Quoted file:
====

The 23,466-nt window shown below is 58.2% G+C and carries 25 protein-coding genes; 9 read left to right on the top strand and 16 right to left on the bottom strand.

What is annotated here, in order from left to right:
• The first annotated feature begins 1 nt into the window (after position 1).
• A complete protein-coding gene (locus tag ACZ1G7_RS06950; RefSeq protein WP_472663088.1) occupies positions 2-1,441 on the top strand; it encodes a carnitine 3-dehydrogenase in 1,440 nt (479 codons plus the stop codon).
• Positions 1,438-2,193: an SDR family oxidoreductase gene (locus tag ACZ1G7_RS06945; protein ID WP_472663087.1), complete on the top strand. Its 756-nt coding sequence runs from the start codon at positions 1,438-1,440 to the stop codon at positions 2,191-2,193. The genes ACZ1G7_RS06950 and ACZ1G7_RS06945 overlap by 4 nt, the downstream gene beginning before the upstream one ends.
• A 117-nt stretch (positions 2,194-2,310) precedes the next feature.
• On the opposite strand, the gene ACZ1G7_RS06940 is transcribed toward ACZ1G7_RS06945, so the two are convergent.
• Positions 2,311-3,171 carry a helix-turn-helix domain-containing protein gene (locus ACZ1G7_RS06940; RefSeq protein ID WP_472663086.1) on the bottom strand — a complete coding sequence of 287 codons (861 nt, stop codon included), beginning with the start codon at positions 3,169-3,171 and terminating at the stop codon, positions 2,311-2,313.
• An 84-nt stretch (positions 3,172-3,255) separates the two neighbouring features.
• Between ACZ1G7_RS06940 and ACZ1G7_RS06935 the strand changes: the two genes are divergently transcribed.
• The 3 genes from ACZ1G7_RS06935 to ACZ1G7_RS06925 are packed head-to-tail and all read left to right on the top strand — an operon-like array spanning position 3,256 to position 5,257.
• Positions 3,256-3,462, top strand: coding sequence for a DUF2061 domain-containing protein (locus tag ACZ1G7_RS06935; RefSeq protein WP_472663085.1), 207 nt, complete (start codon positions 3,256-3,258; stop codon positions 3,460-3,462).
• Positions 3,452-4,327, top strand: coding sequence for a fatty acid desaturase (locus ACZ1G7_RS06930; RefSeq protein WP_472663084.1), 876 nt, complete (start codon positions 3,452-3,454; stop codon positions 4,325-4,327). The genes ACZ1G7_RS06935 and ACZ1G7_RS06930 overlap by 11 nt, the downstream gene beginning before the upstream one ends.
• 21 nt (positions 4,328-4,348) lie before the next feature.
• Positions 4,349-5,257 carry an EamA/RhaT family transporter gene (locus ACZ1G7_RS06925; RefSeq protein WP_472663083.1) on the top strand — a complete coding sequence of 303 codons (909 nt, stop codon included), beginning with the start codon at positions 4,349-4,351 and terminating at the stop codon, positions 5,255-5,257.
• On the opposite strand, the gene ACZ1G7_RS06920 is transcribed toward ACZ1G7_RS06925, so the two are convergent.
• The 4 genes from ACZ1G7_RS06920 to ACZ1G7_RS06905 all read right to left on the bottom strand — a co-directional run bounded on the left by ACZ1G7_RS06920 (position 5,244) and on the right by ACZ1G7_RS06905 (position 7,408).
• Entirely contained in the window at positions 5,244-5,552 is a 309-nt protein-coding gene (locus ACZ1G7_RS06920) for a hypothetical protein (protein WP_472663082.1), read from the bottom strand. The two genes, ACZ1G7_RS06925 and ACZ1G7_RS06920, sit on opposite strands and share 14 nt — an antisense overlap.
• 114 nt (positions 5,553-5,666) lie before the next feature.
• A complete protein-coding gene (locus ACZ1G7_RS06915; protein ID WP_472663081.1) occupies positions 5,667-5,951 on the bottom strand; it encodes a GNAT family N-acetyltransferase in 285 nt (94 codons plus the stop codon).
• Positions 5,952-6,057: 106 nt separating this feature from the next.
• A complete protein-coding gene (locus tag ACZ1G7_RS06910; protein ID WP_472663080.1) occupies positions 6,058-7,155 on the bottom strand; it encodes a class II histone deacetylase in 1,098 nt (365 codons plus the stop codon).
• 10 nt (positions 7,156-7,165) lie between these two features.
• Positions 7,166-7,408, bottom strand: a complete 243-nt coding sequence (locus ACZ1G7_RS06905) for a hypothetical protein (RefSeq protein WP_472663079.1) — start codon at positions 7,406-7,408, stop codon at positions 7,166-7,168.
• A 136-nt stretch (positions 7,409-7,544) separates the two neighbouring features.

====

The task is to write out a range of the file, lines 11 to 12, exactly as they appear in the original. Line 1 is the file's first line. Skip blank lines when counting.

• The 3 genes from ACZ1G7_RS06935 to ACZ1G7_RS06925 are packed head-to-tail and all read left to right on the top strand — an operon-like array spanning position 3,256 to position 5,257.
• Positions 3,256-3,462, top strand: coding sequence for a DUF2061 domain-containing protein (locus tag ACZ1G7_RS06935; RefSeq protein WP_472663085.1), 207 nt, complete (start codon positions 3,256-3,258; stop codon positions 3,460-3,462).